In the past political parties brought together their supporters to debate, discuss and decide the policies which were then drafted into a manifesto and placed before the electorate. If there was sufficient support for the policies and the party was elected, new ministers would arrive into office with civil servants waiting with advice on how to implement the policy programme. The battle for an incoming Labour government was with the vested interests of the status quo which had largely permeated government and all its departments.
Trade unions need to forget this archaeological exhibit of constitutional theory. The modern reality is that policy may still be debated within the Labour party but this policy debate and even decision making is rarely translated into the manifesto which is drafted internally by the Prime Minister’s closest aides. Once in office ministers responsible for policy implementation are now surrounded by a policy network dominated by advisers drawn from or even directly representing private sector interests. Dominating centralised control means that no policy which contradicts the core ideology of the government is allowed to surface.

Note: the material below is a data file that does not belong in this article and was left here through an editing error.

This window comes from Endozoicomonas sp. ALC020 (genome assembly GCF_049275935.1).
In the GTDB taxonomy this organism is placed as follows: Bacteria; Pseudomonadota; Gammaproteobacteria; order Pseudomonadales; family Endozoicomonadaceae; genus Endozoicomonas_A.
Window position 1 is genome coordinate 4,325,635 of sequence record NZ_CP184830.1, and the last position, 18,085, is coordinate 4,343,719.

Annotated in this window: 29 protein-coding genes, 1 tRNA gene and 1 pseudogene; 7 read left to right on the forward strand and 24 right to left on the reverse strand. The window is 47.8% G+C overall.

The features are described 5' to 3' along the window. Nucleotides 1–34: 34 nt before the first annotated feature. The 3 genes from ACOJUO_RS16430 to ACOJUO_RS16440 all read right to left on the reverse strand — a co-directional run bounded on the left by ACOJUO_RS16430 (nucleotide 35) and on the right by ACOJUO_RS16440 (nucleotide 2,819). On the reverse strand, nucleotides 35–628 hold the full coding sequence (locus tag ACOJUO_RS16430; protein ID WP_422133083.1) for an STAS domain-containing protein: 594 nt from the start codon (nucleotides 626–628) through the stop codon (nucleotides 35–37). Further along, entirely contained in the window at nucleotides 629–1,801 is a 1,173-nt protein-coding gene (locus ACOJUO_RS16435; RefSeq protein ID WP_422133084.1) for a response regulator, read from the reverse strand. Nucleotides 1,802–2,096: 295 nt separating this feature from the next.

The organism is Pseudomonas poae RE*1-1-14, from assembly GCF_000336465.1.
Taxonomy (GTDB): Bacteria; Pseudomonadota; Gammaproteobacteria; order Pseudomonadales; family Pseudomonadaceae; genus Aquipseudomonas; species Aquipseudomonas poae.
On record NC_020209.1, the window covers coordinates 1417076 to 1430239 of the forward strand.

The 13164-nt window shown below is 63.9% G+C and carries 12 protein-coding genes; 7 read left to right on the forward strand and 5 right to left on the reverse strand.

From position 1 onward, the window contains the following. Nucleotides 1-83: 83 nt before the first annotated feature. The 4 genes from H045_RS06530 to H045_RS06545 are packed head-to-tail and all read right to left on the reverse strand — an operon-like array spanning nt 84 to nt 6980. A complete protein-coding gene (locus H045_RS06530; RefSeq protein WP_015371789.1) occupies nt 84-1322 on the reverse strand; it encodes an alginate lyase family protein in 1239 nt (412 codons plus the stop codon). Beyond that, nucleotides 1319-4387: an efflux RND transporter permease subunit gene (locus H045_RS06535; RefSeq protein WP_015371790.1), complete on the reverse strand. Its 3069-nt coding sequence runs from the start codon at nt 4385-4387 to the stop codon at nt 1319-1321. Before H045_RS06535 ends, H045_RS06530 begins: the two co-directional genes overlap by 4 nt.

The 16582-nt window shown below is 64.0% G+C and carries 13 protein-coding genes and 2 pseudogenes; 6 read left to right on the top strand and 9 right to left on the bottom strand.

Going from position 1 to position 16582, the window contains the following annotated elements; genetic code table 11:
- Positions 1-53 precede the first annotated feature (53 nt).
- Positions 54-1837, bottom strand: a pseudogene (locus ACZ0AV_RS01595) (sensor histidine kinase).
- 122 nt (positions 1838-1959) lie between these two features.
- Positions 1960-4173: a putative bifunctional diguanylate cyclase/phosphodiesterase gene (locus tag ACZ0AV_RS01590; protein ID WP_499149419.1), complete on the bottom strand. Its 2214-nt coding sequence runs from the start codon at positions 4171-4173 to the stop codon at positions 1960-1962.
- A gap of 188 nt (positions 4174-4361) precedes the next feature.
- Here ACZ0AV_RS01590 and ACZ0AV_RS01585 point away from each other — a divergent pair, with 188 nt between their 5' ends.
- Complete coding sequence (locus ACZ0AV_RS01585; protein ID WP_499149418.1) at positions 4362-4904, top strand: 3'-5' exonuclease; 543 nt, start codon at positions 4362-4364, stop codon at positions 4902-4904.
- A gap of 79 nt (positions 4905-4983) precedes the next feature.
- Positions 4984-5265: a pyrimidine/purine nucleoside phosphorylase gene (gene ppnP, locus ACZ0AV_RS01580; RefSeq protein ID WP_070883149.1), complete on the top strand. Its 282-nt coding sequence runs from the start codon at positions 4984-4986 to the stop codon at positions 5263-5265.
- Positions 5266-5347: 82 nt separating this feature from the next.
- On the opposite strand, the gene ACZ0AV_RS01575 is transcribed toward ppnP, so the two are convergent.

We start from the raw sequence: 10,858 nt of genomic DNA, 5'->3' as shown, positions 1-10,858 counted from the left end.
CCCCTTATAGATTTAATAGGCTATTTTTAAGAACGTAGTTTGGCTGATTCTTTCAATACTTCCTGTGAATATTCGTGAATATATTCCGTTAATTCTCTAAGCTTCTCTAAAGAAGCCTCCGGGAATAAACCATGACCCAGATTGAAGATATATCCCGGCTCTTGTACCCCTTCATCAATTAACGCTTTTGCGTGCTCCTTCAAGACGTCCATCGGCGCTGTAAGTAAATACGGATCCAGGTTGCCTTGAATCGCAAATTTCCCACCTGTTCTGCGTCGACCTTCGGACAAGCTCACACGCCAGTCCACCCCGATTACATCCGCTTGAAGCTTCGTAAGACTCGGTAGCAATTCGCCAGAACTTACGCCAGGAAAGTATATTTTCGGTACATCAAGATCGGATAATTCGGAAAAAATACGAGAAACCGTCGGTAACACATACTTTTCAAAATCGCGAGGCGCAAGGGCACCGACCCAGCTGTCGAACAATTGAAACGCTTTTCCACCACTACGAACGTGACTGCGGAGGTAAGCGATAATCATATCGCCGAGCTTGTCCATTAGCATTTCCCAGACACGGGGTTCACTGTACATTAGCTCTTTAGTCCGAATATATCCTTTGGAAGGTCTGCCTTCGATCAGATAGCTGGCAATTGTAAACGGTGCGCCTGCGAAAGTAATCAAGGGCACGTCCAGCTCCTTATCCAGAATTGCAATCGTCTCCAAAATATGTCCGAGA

The core ideology is shared by both main political parties. That is why Gordon Brown has found it so easy to appoint Tories to be part of his government. Both parties share a neo liberal ideology which believes that the market must be given free reign and as a result will produce the optimum solution in virtually every instance. Consequently both share an evangelical zeal for flexible labour, privatisation, low corporate taxation and corporate driven globalisation.
And a little something for Brown's Stalinisation of the party:
First, trade unions need to ensure that what limited opportunities for influencing policy debate within the Labour party still exist are maintained by rejecting at this year’s Labour Party conference the imposition of the Brown proposals to undermine Labour Party conference policy making powers.
Second we mobilise immediately a new alliance across the unions, constituency Labour Parties, affiliates and linking with supporters within the Parliamentary Labour Party to reassert democracy within the Labour Party at every level.
More of course on John McDonnell's blog. I've also come across something on the Morning Star on this topic, it highlights the matter quite well.